Natasha Ashton - Helpful tips to help drive creativity and find the next big thing Featured

6:21pm EDT October 29, 2013
Natasha Ashton, Petplan Natasha Ashton, Petplan

Inspiration and innovation are traits that no successful business can do without. The ability to rise above the daily grind and see the big picture is the mark of a true leader. But no company can coast on the dreams of one or two individuals alone.

Cultivating a corporate environment where inspiration and innovation abound takes planning, communication and, yes, a willingness to fail every once in a while.

One of the key foundations for innovation is your company’s culture. Your brand is one of your most important assets in the marketplace, but it is also the driving force behind your employees’ sense of purpose; without a clear mission, and a work environment that reinforces your core values, it is easy for workers to become disengaged at best, disaffected at worst.

At Petplan, our team has taken great pains to make our brand experience inclusive of our employees. We pride ourselves on having the best-rated customer service in the industry, and so we also take care to make sure our employees feel heard and appreciated when they have concerns.

Immersing your workers in your brand experience makes them feel like a real part of the business, and when they’re invested as stakeholders, creativity, problem-solving and innovation happen naturally.

Keep the lines open

As challenging as busy schedules and competing priorities can be, it is absolutely essential to remain accessible to employees. The next big idea could come from anyone, but if you’re not around to hear it — or worse, if your team doesn’t feel they can come to you to share it — you are missing out. Encourage your workforce to ask questions and share ideas, and keep an open door to upper management. Listen, try new things and reward those who put themselves out there to make suggestions.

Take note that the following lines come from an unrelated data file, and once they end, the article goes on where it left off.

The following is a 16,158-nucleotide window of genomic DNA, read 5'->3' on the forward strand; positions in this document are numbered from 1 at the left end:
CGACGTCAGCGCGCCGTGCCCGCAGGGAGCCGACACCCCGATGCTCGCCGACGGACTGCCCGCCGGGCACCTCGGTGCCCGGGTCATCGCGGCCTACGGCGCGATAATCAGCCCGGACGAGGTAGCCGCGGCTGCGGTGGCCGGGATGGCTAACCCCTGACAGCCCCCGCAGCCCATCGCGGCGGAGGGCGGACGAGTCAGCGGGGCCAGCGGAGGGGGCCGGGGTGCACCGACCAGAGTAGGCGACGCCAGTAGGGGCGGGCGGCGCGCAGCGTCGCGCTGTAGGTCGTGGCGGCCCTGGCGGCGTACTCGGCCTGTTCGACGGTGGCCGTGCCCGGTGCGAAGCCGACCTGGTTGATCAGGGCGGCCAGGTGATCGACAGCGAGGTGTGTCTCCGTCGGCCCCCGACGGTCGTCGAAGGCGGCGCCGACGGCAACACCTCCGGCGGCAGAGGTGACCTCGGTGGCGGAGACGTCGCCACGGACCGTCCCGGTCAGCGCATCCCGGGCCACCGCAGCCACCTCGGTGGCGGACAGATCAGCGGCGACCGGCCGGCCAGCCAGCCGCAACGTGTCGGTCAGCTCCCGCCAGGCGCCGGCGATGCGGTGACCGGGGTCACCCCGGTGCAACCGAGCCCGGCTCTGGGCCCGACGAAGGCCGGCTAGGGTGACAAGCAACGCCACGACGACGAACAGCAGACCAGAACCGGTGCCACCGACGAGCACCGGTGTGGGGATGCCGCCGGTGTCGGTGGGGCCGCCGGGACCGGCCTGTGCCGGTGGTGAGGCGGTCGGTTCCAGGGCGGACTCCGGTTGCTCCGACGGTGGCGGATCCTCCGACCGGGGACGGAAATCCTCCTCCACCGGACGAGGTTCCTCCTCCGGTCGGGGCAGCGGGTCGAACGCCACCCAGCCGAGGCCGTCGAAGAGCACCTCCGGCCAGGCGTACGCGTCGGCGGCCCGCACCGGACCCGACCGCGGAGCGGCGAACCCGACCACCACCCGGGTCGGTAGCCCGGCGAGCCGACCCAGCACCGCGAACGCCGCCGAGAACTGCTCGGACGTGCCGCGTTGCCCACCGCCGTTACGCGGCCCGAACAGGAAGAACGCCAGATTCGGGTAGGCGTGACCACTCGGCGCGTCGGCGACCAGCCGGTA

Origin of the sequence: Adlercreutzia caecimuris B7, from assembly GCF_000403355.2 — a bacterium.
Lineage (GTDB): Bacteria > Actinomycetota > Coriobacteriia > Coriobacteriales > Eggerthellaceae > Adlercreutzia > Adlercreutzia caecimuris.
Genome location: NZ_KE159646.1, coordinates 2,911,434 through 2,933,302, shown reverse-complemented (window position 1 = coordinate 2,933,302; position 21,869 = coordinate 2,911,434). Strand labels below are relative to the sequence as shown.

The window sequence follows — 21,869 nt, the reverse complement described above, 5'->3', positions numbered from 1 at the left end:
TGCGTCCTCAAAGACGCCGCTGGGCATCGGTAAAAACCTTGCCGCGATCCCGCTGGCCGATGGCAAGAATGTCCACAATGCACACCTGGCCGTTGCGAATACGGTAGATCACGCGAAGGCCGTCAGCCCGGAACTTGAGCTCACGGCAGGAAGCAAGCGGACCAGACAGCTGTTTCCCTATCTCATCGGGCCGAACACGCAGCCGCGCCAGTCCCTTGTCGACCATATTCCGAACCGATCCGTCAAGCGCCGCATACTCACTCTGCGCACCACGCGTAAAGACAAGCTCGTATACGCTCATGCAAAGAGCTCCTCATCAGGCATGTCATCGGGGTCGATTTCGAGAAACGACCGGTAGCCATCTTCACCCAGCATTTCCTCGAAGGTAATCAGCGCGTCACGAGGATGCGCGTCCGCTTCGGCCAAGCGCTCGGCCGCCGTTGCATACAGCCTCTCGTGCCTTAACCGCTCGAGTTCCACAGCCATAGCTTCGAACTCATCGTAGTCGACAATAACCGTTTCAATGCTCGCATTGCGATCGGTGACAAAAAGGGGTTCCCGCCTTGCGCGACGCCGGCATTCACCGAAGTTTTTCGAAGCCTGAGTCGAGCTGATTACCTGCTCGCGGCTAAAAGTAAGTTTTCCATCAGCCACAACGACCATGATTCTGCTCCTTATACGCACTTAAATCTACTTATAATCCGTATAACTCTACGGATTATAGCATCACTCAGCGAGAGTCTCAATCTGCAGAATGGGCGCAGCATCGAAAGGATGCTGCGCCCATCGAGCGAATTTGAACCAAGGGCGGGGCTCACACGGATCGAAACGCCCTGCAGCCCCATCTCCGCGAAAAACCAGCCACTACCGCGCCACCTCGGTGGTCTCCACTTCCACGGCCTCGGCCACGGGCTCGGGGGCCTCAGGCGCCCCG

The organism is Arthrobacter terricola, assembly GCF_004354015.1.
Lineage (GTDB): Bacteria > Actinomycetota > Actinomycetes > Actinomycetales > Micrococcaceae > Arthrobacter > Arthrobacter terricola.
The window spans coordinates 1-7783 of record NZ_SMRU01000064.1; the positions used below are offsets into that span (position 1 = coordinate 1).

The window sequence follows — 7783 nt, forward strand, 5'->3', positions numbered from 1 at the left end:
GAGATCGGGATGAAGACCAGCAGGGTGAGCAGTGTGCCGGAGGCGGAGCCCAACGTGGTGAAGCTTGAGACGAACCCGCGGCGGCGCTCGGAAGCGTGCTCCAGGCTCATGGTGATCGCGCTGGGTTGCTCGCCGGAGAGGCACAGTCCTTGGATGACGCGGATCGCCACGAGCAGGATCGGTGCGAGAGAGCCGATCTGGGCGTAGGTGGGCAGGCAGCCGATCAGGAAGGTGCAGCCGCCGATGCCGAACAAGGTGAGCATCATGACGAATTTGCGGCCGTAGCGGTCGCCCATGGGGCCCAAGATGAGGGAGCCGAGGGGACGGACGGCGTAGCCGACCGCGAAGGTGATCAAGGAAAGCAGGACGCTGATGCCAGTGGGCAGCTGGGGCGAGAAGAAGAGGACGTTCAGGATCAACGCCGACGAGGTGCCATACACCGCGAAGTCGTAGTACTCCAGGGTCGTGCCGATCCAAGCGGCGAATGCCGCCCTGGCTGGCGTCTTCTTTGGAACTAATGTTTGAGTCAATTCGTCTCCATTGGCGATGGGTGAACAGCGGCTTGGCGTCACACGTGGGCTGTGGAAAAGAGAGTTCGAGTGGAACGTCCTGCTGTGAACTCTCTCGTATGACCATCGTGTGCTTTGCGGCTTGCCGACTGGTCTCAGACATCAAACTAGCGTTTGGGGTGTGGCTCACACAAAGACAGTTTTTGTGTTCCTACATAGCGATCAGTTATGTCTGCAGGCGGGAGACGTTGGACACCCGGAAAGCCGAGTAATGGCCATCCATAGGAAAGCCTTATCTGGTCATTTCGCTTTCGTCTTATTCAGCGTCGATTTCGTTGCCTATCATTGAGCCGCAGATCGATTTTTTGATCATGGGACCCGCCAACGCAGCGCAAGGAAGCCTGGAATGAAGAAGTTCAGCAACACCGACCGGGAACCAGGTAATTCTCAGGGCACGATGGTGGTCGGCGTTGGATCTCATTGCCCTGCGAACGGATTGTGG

This is where it gets tricky, because letting people innovate means letting go; you have to be willing to risk failure (and avoid pointing fingers!).

In the early days of Petplan, we had an employee make a $14,000 blunder while trying something new. At the time, that sum nearly gave me a heart attack. But in the end, the direction we went was the right one — and had we not taken that risk we wouldn’t be where we are today.  Learning from failure and course correcting as you go will help balance risk and reward as you innovate.

Finally, you have to continue to inspire your employees if you expect them to innovate. Teach them, train them, foster networking, give them opportunities to pursue continuing education, offer them the chance to do something outside of their typical job responsibilities, and sometimes, simply let them play.

The best businesses are built not just by the people who lead them, but by the individuals who clock in every day and give it their all. Create space for your employees to share their ideas and the next industry-changing innovation could be right around the corner!

Natasha Ashton is the co-CEO and co-founder of Petplan pet insurance and its quarterly glossy pet health magazine, fetch! — both headquartered in Newtown Square, Pa. She holds an MBA from the University of Pennsylvania Wharton School of Business. She can be reached at press@gopetplan.com. To learn more about Petplan, please visit www.gopetplan.com/about-us